3. Another major challenge for students in the uplands and from poor households is English comprehension. English is the medium of instruction for most subjects and practically all learning materials available are in English. With no resources at home and in the community to support English learning, and with comprehension and retention problems due to hunger and malnutrition, the pace at which they learn English cannot keep up with how academic English is used in the Philippine curriculum. They could get by before the pandemic because teachers used local languages in the classroom, but modular learning required that they engage directly with the English-based modules. This was especially difficult for Mathematics and Science.

4. Another major challenge which we are now becoming more aware of is student formation. Parental guidance at home is weak and communities are also not proactive in protecting children and young people from negative external influences. In villages, young people are exposed to violence, sex, and other dangers from computer games, online videos in their cellphones and social media. Parents are not able to mitigate or counter these influences. This exposure shapes student behavior and values and affects how they relate with peers and elders. This was exacerbated during the pandemic because children and young people were often left to their own amusement in the village when health protocols required them not to go to school.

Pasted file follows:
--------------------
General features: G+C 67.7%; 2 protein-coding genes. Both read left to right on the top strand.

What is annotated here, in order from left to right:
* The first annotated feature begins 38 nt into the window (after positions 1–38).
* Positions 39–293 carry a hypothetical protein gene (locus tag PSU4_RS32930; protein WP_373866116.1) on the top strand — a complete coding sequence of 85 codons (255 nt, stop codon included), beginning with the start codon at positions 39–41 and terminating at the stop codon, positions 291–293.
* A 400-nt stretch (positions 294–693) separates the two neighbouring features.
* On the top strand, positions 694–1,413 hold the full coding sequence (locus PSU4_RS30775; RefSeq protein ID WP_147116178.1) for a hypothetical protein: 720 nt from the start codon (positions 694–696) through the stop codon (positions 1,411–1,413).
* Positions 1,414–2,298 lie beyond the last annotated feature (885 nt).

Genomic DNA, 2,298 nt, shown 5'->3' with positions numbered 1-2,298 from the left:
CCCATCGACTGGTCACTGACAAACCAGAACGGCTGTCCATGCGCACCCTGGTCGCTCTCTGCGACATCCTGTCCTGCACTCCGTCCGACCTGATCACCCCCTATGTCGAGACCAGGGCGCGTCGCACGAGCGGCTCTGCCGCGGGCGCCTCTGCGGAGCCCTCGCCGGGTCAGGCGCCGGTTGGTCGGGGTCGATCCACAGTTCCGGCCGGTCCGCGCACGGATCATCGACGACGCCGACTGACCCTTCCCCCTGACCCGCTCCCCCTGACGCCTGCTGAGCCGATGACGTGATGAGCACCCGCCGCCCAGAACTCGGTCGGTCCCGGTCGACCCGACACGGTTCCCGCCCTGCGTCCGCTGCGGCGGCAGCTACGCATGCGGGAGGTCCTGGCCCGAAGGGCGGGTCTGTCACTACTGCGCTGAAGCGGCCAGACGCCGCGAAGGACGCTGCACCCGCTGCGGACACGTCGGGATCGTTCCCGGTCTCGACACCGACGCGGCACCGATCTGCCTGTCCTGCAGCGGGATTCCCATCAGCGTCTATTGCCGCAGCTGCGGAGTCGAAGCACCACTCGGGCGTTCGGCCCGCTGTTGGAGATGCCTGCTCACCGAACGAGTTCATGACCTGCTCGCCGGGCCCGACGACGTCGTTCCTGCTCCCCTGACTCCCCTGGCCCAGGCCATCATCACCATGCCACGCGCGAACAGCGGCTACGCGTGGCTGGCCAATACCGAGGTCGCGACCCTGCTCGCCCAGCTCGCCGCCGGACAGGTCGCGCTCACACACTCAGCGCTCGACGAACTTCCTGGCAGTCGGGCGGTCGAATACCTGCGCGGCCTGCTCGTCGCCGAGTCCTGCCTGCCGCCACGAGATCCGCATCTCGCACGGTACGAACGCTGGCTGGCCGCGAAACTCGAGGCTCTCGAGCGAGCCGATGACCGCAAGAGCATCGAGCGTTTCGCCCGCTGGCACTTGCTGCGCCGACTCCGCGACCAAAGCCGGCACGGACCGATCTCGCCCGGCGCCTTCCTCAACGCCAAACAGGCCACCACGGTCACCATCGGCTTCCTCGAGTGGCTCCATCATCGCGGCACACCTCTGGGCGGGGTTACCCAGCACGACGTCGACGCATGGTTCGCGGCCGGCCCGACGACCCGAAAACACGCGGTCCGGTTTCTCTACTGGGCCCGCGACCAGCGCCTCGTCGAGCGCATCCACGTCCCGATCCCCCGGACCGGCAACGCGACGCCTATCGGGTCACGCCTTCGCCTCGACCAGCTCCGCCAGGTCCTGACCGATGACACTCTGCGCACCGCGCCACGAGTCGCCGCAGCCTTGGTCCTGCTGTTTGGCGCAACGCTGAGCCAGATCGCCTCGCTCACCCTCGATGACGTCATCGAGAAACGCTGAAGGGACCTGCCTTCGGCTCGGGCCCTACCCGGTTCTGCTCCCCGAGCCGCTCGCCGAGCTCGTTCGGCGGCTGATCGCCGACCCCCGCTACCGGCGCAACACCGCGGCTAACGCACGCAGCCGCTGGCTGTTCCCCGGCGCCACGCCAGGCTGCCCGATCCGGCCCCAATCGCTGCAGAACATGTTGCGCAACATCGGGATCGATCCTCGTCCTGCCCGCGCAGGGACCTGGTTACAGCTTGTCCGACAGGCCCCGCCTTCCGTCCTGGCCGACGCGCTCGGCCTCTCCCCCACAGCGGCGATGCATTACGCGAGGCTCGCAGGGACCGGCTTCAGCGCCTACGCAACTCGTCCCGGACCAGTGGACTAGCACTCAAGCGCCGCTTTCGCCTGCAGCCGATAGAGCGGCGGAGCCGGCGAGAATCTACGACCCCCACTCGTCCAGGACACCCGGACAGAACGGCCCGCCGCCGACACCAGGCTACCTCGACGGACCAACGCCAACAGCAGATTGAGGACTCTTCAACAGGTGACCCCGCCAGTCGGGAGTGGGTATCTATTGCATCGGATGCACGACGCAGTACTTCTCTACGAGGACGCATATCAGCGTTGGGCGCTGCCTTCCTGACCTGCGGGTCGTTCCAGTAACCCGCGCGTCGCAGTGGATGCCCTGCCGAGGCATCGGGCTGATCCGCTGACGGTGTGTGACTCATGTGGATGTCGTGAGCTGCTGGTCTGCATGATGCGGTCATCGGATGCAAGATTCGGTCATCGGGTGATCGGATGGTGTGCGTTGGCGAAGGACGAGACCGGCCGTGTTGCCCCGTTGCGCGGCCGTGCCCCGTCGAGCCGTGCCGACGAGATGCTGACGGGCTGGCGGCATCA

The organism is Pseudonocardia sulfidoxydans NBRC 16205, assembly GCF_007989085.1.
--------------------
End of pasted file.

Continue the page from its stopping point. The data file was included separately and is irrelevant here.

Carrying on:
5.  Another prolonged concern in the uplands is the precarious peace and order situation.  This impacts the villagers, students, and teachers. Security incidents, even when actually far away, disrupt classes and are a great source of stress, anxiety, and trauma. This continued during the pandemic, but now, given that group activities in school were prohibited, our avenues for processing trauma were limited.

Good practices that emerged to respond to these challenges

1. Because Covid cases in the uplands were low, we asked the children to do their modular learning in school when these were allowed in specific alert levels. Teachers were able to provide guidance and supervision and helped stabilize student learning, however limited the outcomes.